, Volume 38, Issue 6, pp 558-570

Estimating disease losses to the Australian wheat industry

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Abstract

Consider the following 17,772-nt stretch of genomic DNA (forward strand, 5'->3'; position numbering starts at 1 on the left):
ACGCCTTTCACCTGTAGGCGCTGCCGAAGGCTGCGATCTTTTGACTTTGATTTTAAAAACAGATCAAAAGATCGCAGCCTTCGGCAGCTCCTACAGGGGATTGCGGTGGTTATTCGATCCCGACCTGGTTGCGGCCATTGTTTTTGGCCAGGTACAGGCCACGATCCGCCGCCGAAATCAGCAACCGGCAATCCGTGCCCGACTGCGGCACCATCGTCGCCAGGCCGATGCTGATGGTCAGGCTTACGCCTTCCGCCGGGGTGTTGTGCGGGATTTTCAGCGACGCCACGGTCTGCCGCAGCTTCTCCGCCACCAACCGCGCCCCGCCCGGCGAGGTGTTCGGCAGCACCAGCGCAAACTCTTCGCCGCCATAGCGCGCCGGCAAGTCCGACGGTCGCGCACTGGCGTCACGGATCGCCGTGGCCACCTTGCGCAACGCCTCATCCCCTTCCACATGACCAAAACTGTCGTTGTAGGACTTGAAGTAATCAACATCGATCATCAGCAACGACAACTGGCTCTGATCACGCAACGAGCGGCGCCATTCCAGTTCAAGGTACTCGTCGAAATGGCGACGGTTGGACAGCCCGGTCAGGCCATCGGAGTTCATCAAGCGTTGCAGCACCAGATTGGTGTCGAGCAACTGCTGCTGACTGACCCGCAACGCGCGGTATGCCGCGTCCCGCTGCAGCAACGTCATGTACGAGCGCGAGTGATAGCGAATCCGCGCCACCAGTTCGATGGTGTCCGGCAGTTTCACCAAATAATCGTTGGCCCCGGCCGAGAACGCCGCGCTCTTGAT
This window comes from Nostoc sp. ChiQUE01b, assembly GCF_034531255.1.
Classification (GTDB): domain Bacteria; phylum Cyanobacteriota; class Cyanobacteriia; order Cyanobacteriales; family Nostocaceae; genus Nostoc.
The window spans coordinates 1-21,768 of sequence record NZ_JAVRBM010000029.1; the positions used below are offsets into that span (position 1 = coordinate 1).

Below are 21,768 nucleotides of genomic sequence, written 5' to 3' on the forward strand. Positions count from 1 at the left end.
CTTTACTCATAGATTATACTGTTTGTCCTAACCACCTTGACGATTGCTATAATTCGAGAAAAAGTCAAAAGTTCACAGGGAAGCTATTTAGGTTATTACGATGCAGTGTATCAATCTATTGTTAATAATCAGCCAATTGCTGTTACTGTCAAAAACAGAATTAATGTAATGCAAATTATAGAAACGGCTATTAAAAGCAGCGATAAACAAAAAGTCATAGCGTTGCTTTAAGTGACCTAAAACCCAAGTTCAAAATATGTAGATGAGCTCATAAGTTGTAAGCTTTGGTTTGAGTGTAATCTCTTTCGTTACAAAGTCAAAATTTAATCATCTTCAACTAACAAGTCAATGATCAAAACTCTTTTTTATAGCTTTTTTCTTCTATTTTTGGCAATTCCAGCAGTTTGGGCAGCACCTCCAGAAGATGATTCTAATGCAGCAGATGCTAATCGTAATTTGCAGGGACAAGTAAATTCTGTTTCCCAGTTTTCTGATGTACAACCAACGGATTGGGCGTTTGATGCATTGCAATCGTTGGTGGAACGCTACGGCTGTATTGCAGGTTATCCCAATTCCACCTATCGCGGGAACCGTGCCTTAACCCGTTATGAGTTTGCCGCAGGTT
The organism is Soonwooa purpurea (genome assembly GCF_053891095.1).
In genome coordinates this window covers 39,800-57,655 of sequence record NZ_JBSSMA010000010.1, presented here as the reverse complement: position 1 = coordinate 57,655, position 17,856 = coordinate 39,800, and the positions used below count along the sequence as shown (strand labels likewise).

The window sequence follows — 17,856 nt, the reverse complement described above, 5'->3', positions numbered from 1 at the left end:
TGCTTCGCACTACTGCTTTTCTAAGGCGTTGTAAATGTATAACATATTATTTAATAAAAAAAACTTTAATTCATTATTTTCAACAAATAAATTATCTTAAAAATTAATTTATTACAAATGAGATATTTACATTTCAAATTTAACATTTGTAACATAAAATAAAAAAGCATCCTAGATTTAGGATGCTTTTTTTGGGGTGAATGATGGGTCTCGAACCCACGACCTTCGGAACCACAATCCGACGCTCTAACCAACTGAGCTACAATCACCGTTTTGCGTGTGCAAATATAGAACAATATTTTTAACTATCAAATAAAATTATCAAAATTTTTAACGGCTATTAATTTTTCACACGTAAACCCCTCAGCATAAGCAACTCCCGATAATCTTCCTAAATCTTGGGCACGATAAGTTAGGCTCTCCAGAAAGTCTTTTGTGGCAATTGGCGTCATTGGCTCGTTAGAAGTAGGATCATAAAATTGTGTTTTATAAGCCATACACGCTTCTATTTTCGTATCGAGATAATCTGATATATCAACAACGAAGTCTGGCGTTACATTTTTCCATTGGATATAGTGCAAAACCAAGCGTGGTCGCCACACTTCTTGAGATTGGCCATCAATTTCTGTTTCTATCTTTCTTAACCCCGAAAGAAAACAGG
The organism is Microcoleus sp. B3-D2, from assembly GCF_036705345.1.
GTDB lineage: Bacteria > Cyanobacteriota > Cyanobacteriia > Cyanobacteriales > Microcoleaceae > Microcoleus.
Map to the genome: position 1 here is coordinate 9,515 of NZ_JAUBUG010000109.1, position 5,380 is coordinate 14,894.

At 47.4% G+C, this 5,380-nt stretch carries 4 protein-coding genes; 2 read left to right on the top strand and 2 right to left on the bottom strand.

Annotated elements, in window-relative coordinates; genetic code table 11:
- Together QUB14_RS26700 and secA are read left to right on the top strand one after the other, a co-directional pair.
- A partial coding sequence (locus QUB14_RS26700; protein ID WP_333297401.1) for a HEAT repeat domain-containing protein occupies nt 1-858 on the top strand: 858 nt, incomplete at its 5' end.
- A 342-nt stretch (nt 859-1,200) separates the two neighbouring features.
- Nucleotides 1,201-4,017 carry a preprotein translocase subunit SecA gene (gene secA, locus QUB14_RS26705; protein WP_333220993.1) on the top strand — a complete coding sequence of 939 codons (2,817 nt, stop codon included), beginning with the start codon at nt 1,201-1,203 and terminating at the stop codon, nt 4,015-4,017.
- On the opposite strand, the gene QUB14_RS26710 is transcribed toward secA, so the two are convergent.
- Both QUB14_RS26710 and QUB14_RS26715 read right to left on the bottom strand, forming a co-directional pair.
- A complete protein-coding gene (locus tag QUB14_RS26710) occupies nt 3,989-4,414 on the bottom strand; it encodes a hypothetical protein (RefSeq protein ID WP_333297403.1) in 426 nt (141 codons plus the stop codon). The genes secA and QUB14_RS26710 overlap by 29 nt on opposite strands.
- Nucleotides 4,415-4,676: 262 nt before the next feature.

The incidence, severity and yield loss caused by 41 pathogens were assessed from a survey of 18 wheat pathologists covering the wheat-growing areas of Australia. The survey provided data on the frequency of years that each pathogen developed to its maximum extent, the proportion of the crop then affected in each growing area, and the yield loss that resulted in the affected crops with and without current control measures. These data were combined with crop production and quality data to estimate the value of the losses aggregated to the Northern, Southern and Western production regions. Pathogens were estimated to cause a current average loss of $913 × 106/year or 19.5% of the average annual value of the wheat crop in the decade from 1998–99 to 2007–08. Nationally, the three most important pathogens were Pyrenophora tritici-repentis, Puccinia striiformis and Phaeosphaeria nodorum with current average annual losses of $212 × 106, $127 × 106 and $108 × 106, respectively. If current controls were not used, losses would be far higher with potential average annual losses from the three most important pathogens, P. striiformis, P. triticirepentis and Heterodera avenae, being $994 × 106, $676 × 106 and $572 × 106, respectively. The average value of control practices exceeded $100 × 106/year for 12 pathogens. Cultural methods (rotation, paddock preparation) were the only controls used for 10 pathogens and contributed more than 50% of the control for a further eight pathogens. Breeding and the use of resistant cultivars contributed more than 50% of control for seven pathogens and pesticides for three pathogens. The relative importance of pathogens varied between regions and zones.